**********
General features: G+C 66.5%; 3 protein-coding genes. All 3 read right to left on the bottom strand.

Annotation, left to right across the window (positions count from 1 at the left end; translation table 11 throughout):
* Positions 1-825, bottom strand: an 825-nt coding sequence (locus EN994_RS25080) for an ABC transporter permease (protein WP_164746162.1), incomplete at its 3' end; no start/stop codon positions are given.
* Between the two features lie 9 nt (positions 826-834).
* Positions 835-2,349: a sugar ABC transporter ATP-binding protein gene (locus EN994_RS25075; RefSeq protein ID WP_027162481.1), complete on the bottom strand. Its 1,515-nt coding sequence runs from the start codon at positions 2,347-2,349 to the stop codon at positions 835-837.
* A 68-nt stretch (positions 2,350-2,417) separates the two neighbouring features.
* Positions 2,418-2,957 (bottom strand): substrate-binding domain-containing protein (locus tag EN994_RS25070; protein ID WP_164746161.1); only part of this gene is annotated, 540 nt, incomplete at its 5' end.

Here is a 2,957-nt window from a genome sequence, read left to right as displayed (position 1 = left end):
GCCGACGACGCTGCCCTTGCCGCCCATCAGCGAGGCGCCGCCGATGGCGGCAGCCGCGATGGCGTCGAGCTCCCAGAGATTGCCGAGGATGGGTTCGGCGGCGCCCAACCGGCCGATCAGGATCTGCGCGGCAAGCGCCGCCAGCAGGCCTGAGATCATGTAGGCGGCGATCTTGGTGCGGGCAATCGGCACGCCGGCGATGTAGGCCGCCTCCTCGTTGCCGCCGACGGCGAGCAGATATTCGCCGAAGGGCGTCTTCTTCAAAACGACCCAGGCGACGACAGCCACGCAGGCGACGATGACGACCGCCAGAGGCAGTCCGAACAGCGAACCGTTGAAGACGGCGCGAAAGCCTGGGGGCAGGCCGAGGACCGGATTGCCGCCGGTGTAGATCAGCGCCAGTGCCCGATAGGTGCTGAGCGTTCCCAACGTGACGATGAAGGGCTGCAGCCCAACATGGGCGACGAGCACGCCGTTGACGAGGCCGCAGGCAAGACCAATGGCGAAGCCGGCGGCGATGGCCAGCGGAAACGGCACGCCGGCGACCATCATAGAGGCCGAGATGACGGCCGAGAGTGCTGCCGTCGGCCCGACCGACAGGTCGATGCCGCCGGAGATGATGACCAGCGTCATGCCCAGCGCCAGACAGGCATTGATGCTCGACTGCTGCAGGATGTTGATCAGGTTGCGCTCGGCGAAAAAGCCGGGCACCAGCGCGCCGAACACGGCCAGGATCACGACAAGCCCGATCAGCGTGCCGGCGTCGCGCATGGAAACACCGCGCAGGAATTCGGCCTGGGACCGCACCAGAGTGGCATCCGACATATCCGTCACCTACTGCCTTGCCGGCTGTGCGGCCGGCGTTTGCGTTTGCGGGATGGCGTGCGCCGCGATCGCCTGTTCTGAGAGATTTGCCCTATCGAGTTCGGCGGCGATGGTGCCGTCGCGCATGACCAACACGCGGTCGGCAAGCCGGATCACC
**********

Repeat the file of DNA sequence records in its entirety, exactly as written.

General features: G+C 66.5%; 3 protein-coding genes. All 3 read right to left on the bottom strand.

Annotation, left to right across the window (positions count from 1 at the left end; translation table 11 throughout):
* Positions 1-825, bottom strand: an 825-nt coding sequence (locus EN994_RS25080) for an ABC transporter permease (protein WP_164746162.1), incomplete at its 3' end; no start/stop codon positions are given.
* Between the two features lie 9 nt (positions 826-834).
* Positions 835-2,349: a sugar ABC transporter ATP-binding protein gene (locus EN994_RS25075; RefSeq protein ID WP_027162481.1), complete on the bottom strand. Its 1,515-nt coding sequence runs from the start codon at positions 2,347-2,349 to the stop codon at positions 835-837.
* A 68-nt stretch (positions 2,350-2,417) separates the two neighbouring features.
* Positions 2,418-2,957 (bottom strand): substrate-binding domain-containing protein (locus tag EN994_RS25070; protein ID WP_164746161.1); only part of this gene is annotated, 540 nt, incomplete at its 5' end.

Here is a 2,957-nt window from a genome sequence, read left to right as displayed (position 1 = left end):
GCCGACGACGCTGCCCTTGCCGCCCATCAGCGAGGCGCCGCCGATGGCGGCAGCCGCGATGGCGTCGAGCTCCCAGAGATTGCCGAGGATGGGTTCGGCGGCGCCCAACCGGCCGATCAGGATCTGCGCGGCAAGCGCCGCCAGCAGGCCTGAGATCATGTAGGCGGCGATCTTGGTGCGGGCAATCGGCACGCCGGCGATGTAGGCCGCCTCCTCGTTGCCGCCGACGGCGAGCAGATATTCGCCGAAGGGCGTCTTCTTCAAAACGACCCAGGCGACGACAGCCACGCAGGCGACGATGACGACCGCCAGAGGCAGTCCGAACAGCGAACCGTTGAAGACGGCGCGAAAGCCTGGGGGCAGGCCGAGGACCGGATTGCCGCCGGTGTAGATCAGCGCCAGTGCCCGATAGGTGCTGAGCGTTCCCAACGTGACGATGAAGGGCTGCAGCCCAACATGGGCGACGAGCACGCCGTTGACGAGGCCGCAGGCAAGACCAATGGCGAAGCCGGCGGCGATGGCCAGCGGAAACGGCACGCCGGCGACCATCATAGAGGCCGAGATGACGGCCGAGAGTGCTGCCGTCGGCCCGACCGACAGGTCGATGCCGCCGGAGATGATGACCAGCGTCATGCCCAGCGCCAGACAGGCATTGATGCTCGACTGCTGCAGGATGTTGATCAGGTTGCGCTCGGCGAAAAAGCCGGGCACCAGCGCGCCGAACACGGCCAGGATCACGACAAGCCCGATCAGCGTGCCGGCGTCGCGCATGGAAACACCGCGCAGGAATTCGGCCTGGGACCGCACCAGAGTGGCATCCGACATATCCGTCACCTACTGCCTTGCCGGCTGTGCGGCCGGCGTTTGCGTTTGCGGGATGGCGTGCGCCGCGATCGCCTGTTCTGAGAGATTTGCCCTATCGAGTTCGGCGGCGATGGTGCCGTCGCGCATGACCAACACGCGGTCGGCAAGCCGGATCACC